4:21 pm Jan. 22, 20131
This morning, someone committed suicide by jumping in front of an uptown No. 2 train as it pulled into Times Square. Yesterday, a woman jumped in front of a train at the Bedford Avenue stop on the L line.
This sort of thing, sadly, is normal.
In 2012, 141 people were struck by trains and 55 died. That fatality number was up from in 2011, when 146 people were struck by trains but 47 died. In 2010, 127 people were struck by trains and 51 died. In 2009, 136 people were hit by subway cars, of whom 49 died.
The M.T.A.'s data on this only goes back to 2001, but in those years, the high mark for fatalities was set at 55 in 2007, and matched last year.
The number of people hit by trains is essentially holding steady, but the incidents seem to be getting more attention lately, after two particularly ghoulish homicides in December, both of which involved mentally unstable assailants allegedly pushing strangers in front of oncoming trains and to their deaths.
Those deaths reinforced the fears of many everyday riders, and prompted renewed debate, on a modest scale, about the question of platform screen doors and whether the M.T.A. should at least install them in new stations on the No. 7 train and Second Avenue subway.
Former M.T.A. chairman and executive director Joe Lhota opposed the idea, but now that he's left the authority and running for mayor, the M.T.A.'s acting executive director is talking them up.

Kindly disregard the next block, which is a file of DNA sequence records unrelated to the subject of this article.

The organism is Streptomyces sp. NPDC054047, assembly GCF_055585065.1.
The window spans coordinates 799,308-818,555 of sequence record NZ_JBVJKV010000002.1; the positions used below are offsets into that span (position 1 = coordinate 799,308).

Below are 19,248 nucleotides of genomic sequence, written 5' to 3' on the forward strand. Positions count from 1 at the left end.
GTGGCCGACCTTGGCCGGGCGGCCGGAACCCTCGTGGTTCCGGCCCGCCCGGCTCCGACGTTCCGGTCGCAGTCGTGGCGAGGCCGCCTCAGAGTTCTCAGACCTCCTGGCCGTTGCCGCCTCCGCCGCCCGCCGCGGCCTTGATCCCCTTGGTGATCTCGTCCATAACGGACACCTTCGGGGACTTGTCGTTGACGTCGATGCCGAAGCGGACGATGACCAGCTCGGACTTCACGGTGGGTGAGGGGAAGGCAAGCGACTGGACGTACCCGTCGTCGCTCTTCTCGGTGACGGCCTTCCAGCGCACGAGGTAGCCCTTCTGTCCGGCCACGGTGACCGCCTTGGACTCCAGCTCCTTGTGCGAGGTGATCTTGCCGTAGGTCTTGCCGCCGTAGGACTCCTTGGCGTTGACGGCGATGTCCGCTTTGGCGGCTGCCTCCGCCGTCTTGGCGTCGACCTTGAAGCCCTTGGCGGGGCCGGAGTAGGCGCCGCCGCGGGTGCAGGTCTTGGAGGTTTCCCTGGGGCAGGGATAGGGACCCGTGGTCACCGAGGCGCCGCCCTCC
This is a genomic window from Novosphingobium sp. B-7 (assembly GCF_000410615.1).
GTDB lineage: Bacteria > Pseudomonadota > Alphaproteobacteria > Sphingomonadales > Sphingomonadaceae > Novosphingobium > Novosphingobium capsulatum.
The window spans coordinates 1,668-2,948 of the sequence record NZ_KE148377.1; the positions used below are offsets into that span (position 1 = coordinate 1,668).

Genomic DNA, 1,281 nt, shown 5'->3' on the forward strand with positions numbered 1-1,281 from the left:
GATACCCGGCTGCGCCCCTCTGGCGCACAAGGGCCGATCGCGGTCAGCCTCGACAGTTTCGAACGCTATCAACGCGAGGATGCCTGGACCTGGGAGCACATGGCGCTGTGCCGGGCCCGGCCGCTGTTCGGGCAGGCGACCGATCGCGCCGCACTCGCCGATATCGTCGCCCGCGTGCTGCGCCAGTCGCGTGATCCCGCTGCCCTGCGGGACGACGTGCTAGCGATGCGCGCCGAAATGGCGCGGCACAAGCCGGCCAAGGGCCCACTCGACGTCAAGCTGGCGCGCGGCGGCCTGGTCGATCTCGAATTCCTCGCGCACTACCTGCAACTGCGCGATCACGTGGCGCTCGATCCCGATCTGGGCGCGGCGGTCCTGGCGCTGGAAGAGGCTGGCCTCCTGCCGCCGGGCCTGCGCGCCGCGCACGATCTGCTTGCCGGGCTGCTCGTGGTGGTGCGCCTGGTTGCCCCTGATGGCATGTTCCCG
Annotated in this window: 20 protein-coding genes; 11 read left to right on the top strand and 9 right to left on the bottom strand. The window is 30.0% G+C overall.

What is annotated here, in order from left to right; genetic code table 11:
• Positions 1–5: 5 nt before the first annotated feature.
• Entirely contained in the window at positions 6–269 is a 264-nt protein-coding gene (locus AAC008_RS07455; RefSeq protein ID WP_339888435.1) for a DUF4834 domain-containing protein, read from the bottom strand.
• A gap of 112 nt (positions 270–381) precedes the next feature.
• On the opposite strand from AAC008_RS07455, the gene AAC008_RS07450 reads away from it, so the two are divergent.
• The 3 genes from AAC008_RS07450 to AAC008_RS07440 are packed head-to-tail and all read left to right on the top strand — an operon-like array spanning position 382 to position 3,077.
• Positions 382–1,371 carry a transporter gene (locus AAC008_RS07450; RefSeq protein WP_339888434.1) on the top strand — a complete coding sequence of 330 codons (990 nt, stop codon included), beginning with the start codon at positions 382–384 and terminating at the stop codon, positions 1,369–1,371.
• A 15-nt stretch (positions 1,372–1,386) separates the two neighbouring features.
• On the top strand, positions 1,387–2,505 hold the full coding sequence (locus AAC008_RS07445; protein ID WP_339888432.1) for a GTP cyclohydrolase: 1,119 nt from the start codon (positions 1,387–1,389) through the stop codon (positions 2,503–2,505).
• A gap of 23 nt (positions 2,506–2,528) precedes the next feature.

Earlier this month, he told the state legislature that the M.T.A. was thinking of doing a platform screen door project in the next couple of years.
Recently, the Transport Workers Union, which is locked in contract negotiations with the M.T.A., and at least one politician, have suggested another approach, arguing that subway conductors should enter stations more slowly. Right now, the trains approach subway stations near full speed, breaking only upon entry. That means it takes about 600 feet for the subway cars to reach a complete stop.
The M.T.A. says that reducing entry speeds would reduce the number of trains that could move through the system by up to 40 percent, which means there would be longer waits for trains, and more crowding on subway platforms, leading to even more collisions between straphangers and subway cars. The authority also suggests that what the union is actually advocating is a work slow-down in disguise.
Following the latest subway death—this morning in Times Square—the City Council said it will hold an emergency hearing on platform safety.
“Standing by without a plan of action as incident after incident occurs is not an option," said Bronx councilman James Vacca, who chairs the transportation committee, in a statement. "The MTA needs to bring all the stakeholders to the table and acknowledge that this is a serious problem that demands a coordination solution, and they must tell the public what their plan is.”
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